Parsha [Passage of Scripture] Nugget [Precious Idea] Vayeitzei – Genesis 28:10-32:3
When a financial setback, sickness, or death make life unbearable, where can you go to find comfort? In the case of the last two, you probably look to your family. But when you fail to bring home the bacon, often it is hard to face your spouse and children. You feel you’ve let them down. Parshas Vayeitzei identifies your place of solace:
“And he [Jacob] encountered the place . . .” (Bereshis/Genesis 28:11).
In this Sabbath’s parsha Jacob flees to Laban’s house, encountering G-d on the way. Jacob meets Rachel and agrees to work seven years so he can marry her. Unwittingly he marries Leah, then agrees to work another seven years so he can marry Rachel.
Jacob and his wives have eleven sons and a daughter. Jacob makes a new work contract with Laban but eventually the discord between them becomes so great Jacob flees with his household. The parsha ends with the curious incident of Laban’s gods.
Is Money Earthly or Heavenly?
Most people recognize life and death are spiritual matters. And since sickness may cause death, it too falls into the spiritual category. But money is the essence of the physical world. Right?
Consider: In heaven, there is no death. It exists only because we inhabit a physical world. Our souls exist in heaven. But without the counterpoint of death to distinguish it, life has no meaning there.
But your deeds exist in both this world and heaven. G-d is intensely interested in how you behave and treat His creation, especially other people. As a factor in your actions, money impacts Earth and heaven.
The Place of Comfort
In the above verse, the Hebrew word for place is makom. Not coincidentally, G-d is called Hamakom, literally, “the Place.” Jacob encounters both a location and the Almighty. Each name by which G-d is known expresses an attribute. In this case, Hamakom denotes His involvement with tragedy.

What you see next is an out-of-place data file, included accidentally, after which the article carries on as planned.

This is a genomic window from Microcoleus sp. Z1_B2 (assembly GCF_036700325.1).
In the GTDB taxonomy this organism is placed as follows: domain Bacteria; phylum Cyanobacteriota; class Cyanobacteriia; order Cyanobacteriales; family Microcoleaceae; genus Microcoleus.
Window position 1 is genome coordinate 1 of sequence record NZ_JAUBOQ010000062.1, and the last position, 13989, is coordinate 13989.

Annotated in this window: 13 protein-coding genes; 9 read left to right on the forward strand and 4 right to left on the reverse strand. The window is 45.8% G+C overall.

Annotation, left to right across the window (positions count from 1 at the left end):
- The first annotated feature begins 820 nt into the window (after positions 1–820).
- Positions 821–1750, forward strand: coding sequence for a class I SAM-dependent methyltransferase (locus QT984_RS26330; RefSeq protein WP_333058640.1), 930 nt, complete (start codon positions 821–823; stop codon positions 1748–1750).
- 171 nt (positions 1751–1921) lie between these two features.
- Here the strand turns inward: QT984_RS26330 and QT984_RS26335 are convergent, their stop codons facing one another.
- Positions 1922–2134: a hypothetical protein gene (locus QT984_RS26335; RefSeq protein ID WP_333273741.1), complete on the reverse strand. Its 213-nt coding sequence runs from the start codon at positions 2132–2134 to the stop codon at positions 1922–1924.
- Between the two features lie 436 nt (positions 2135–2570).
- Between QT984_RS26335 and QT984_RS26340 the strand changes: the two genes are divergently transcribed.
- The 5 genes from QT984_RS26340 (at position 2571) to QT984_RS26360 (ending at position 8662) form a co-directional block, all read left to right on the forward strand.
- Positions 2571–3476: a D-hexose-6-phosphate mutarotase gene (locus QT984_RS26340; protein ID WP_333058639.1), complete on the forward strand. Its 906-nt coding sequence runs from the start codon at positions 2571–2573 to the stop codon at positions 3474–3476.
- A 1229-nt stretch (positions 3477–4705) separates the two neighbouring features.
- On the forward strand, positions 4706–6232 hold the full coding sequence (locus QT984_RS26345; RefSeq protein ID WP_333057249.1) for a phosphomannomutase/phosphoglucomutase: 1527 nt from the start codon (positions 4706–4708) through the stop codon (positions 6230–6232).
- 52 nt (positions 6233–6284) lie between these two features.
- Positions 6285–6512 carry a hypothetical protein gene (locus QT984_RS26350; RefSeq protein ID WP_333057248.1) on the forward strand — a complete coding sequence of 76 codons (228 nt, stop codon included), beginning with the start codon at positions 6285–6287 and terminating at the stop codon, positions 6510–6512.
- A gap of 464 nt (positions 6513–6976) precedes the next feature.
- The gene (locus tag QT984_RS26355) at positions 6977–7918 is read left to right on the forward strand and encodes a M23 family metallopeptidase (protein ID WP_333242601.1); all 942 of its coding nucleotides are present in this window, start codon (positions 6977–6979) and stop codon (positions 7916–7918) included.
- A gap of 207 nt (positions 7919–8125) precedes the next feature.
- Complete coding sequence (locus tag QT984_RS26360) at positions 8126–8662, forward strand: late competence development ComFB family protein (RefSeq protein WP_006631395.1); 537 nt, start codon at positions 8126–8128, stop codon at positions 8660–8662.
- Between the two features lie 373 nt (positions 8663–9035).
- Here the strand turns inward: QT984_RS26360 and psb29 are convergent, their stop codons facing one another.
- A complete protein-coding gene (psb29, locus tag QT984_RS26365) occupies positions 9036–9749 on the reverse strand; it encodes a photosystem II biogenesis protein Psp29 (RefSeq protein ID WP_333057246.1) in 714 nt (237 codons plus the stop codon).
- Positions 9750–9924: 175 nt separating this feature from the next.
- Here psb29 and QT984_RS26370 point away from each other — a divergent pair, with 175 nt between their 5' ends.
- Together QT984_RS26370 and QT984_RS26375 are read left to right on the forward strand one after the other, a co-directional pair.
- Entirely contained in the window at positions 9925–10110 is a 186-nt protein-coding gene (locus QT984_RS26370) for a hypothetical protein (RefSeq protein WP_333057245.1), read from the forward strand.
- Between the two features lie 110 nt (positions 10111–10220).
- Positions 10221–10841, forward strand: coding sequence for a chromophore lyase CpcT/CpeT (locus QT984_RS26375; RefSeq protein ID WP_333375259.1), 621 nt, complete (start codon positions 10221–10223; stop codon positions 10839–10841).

When comforting a mourner, we say, “Hamakom y’nacheim eschem,” literally, “May the Place comfort you.” Likewise, we encourage a sick person by saying, “Hamakom y’racheim alecha,” “May the Place have mercy on you.” As concepts tied to this world, comfort for death and sickness is found in physical places that embody the Almighty: a cemetery, the home of a mourner, or a hospital.
Where does one find comfort during financial hardship? We say to such a person, “Hamakom y’malei hasroincha,” “May the Place replace your loss.” Like your home, when tragedy strikes G-d can be found in your place of business, if your work honors Him and serves His children.
As the tie between this world and the World to Come, the place of comfort when money worries weigh on your spirit is the Place.
Question – Where do you seek comfort from setbacks at work? Please leave a comment below.
Every year beginning on Simchas Torah, the cycle of reading the Torah, the first five books of the Bible, ends and begins again. Each Sabbath a portion known as a sedra or parsha is read. It is named after the first significant word or two with which this weekly reading begins.
What verse in the Old Testament would you like to know more about? Ask a question and I will answer it in a future Parsha Nugget!